Back in December when I signed up for the race, I thought three of my friends would be joining me.  But one of them has taken on foster care of 3 children unexpectedly, another decided to visit family this weekend instead, and another has been too busy with work to train.  I thought I'd be going it alone.  Last year one of my memories in the race was a feeling of jealousy looking at other women running with their friends in matching outfits.  I missed my triathlon team a bit, and felt really lonely.  So I was a little bummed not to have any friends in the race with me.

But last night I got a text from one of my friends, C., saying that she decided to do the race anyways, despite not having trained since the last time she saw me in January.  This made me really happy, and I felt better about racing.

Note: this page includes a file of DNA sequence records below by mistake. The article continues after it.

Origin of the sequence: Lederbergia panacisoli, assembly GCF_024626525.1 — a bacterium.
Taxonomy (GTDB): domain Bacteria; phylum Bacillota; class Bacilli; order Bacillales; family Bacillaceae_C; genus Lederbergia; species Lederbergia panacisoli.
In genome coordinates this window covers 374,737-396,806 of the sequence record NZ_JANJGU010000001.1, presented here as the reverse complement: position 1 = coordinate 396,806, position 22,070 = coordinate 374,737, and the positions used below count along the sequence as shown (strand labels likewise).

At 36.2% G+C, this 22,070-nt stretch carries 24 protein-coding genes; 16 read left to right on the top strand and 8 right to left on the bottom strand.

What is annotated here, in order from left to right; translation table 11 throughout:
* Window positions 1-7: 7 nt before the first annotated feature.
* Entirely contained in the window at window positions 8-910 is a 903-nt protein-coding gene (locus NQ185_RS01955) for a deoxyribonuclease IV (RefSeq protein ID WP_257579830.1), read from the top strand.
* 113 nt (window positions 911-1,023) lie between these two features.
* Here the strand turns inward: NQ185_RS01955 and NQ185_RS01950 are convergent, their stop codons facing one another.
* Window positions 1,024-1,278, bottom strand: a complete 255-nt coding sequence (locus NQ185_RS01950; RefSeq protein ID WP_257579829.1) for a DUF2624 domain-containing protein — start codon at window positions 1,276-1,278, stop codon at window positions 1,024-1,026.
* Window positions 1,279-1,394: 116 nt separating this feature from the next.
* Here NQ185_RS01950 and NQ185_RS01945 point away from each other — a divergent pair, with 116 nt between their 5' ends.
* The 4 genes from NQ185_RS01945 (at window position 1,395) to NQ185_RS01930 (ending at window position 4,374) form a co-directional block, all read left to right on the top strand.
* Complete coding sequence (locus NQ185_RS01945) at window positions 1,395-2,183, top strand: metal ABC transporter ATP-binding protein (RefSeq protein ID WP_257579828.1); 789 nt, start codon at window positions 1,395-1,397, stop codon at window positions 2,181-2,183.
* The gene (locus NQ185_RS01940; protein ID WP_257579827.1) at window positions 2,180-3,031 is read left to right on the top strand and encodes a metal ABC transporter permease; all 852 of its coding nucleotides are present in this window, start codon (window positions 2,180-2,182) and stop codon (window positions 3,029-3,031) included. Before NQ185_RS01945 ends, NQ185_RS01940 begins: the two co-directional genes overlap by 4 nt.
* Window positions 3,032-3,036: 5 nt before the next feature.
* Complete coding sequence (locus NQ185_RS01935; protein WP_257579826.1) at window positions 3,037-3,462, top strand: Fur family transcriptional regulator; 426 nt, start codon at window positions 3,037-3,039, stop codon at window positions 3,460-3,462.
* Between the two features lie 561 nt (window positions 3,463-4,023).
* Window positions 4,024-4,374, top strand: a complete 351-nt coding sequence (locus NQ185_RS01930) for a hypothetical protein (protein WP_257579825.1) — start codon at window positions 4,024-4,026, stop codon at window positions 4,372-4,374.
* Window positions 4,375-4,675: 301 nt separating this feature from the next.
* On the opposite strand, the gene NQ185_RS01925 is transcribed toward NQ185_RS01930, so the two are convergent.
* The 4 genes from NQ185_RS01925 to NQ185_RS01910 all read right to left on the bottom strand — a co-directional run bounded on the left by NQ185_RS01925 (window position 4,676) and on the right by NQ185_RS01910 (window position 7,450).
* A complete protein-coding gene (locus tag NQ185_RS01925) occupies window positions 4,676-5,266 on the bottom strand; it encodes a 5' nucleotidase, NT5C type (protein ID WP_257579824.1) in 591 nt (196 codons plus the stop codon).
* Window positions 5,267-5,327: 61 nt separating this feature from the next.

I actually carbo-loaded for the two days prior to the race this time, getting about 70% of my calories from carbs.  I've never consciously counted my carbs before a race before, just eating carbohydrate rich foods.  I found it almost hard to eat so much.  I've been using a calorie tracking website at www.LoseIt.com, which has helped me track my calories.  I usually eat a lot of fat, and not so many carbs.  Since fat has more calories per gram than carbs, my stomach felt really stuffed eating so many carbohydrates, having to take in so many more grams of food than I normally do. Mostly I ate rice and sweet potatoes.

For some reason, my feeling of dread went away in the evening before the race.  I prayed to God that my race would go well, and I think knowing C. would be there, too, made me feel better.  The weather predicted sunny but cool weather, perfect for a race.  

At home the morning of the race, I ate nothing.  I drank two cups of water, that's it.  I was afraid that eating something would unsettle my stomach, and I decided instead to rely on the carbs I ate for two days prior, to see if that went better.  I also drank less water than I often do before a race.  My last couple races, I could hear the water sloshing in my stomach, so I thought I might be drinking too much.